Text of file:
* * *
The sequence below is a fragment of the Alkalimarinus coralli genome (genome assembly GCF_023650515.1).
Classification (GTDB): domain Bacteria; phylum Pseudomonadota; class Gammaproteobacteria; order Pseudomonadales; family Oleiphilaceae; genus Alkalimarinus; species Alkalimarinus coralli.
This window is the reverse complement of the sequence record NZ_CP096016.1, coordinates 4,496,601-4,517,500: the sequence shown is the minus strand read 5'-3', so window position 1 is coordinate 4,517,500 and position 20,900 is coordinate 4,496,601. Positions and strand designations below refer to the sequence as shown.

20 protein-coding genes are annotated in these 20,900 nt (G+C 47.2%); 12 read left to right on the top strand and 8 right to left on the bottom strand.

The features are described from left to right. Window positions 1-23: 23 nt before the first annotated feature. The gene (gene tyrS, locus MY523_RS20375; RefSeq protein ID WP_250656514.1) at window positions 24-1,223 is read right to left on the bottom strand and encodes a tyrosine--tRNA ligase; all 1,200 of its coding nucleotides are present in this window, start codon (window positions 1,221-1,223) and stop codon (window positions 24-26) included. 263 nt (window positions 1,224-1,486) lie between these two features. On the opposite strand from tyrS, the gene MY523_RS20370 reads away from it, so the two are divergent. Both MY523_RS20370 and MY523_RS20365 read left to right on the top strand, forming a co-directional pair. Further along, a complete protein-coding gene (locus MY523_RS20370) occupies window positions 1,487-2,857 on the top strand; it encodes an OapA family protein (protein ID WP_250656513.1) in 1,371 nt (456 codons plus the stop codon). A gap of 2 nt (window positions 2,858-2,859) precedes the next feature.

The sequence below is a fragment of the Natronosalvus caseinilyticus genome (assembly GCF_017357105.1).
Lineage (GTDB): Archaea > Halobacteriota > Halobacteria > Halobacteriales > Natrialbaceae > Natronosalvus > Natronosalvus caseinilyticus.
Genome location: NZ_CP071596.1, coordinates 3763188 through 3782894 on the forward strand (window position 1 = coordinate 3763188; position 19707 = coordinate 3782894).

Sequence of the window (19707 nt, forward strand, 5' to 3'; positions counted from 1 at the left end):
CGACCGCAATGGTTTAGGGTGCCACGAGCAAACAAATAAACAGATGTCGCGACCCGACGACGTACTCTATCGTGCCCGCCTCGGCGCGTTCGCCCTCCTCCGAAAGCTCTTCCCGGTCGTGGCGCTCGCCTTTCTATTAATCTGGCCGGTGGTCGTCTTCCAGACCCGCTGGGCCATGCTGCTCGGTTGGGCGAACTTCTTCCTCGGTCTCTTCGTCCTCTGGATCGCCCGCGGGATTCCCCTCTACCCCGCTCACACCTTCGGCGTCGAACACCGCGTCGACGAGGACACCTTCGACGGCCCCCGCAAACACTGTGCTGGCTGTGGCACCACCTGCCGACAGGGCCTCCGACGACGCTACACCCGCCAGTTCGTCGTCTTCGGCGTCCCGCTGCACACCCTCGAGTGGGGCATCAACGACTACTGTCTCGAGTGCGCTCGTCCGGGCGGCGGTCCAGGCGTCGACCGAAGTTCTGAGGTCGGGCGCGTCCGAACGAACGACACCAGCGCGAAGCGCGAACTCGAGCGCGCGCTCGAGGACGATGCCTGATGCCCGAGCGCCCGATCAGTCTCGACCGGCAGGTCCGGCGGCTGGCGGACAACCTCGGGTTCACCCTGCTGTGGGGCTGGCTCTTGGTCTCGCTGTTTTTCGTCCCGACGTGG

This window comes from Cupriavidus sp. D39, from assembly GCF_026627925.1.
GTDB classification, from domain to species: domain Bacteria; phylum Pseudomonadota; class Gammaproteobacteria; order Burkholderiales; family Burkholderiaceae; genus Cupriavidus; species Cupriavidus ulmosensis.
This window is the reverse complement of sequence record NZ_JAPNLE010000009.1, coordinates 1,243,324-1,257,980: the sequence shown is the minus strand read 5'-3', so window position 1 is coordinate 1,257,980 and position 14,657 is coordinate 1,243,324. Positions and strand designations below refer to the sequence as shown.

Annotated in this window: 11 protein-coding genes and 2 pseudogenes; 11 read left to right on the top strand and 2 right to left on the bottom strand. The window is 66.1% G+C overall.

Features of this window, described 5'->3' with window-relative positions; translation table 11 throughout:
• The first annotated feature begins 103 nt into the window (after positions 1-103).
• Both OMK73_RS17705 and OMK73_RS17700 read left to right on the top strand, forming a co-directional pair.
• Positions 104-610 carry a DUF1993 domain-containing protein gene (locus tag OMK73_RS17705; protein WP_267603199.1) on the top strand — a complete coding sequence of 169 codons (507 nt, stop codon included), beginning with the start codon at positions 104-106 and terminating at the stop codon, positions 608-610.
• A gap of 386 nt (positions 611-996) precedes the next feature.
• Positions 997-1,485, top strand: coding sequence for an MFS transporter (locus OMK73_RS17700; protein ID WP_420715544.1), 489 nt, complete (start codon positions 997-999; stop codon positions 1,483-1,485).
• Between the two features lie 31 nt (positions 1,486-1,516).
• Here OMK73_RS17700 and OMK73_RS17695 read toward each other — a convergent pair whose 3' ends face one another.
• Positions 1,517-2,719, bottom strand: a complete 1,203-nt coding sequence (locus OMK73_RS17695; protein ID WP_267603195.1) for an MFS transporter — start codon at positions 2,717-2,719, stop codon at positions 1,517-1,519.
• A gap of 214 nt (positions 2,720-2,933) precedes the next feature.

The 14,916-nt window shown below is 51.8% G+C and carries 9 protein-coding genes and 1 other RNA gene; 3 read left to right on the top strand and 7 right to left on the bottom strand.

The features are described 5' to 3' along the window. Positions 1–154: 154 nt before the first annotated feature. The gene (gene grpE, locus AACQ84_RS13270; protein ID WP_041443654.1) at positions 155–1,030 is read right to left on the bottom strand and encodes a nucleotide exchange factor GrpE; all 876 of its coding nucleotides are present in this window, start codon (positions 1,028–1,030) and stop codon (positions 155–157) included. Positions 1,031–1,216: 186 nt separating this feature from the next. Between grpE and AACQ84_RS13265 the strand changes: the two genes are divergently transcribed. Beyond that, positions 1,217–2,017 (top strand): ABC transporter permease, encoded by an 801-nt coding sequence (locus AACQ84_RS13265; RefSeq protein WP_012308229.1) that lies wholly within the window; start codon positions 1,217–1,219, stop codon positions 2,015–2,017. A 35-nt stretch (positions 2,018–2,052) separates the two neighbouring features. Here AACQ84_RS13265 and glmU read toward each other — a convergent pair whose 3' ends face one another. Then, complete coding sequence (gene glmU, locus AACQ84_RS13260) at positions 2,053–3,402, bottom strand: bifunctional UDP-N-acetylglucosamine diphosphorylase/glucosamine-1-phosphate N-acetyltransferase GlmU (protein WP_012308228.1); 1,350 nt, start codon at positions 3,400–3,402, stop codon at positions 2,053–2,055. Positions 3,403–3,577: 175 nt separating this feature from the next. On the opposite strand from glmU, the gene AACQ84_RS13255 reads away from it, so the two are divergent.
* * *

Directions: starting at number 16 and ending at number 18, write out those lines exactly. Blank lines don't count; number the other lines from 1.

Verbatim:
• The first annotated feature begins 103 nt into the window (after positions 1-103).
• Both OMK73_RS17705 and OMK73_RS17700 read left to right on the top strand, forming a co-directional pair.
• Positions 104-610 carry a DUF1993 domain-containing protein gene (locus tag OMK73_RS17705; protein WP_267603199.1) on the top strand — a complete coding sequence of 169 codons (507 nt, stop codon included), beginning with the start codon at positions 104-106 and terminating at the stop codon, positions 608-610.